Experimenting with Spec Generators

Hammer of the hacks

01 March 2018

As anybody who’s had the misfortune to be near me at work or a meetup will know, I’m a big fan of Plumatic Schema and the Compojure API library, so I’ve been keen for a while to dig a bit deeper with Clojure’s new spec library.

A use case crossed my desk for having to hammer a bunch of flattened records into a NRT store, so I thought about whether there was an opportunity to combine a spec for conforming code that would run in production with a tool that could chaos monkey-style generate me loads of gibberish to smash into my data store.

As it turns out, spec on its own generates random noise to the point of empty strings etc, so depending on how ‘real’ you want your generated fields to look, you might have to do a fair bit of hacking.

Now, pedantically I think I might observe that at this point spec is neither (in my opinion) simple nor easy to use… but it’s interesting enough to be useful here.

Below is a snippet adapted from the examples in the spec documentation to show a simple Person spec built up and primed to generate email addresses that pass a lenient validator.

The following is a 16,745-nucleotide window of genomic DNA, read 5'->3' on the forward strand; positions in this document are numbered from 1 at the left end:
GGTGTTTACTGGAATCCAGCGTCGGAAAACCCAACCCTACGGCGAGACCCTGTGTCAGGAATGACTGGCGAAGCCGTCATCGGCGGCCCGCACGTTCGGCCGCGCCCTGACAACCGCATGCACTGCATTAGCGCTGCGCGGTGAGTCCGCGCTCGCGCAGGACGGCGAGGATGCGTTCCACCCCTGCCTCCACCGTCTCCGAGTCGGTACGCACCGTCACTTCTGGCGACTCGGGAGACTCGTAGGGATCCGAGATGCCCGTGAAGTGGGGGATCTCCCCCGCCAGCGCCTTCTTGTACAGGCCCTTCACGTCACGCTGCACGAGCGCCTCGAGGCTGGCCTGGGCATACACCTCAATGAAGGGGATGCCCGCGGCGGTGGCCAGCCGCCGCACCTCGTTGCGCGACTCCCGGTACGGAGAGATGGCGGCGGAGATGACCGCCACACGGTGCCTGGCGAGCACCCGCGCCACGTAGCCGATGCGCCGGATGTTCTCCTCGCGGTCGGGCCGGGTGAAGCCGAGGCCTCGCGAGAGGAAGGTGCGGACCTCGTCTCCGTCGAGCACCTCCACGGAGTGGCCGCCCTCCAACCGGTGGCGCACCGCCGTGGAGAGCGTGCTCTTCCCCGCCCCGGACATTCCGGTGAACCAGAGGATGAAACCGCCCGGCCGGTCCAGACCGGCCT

I don’t think I’ve got the generation of the _id field quite right yet, but for now you can see how passing a generator and then discarding its value means you can hijack it - maybe to put in a mongoDB BSON ID or what have you.

When I’ve worked out the proper way of doing that, I’ll update this post.

Run the example above with:

(gen/sample (s/gen ::person))

This will generate (I think) ten by default. You can increase the number quite simply:

(gen/sample (s/gen ::person) 20)


So, after some discussions on r/clojure here’s the proper way of generating a uuid. Turns out it was built in after all.

Fork me on GitHub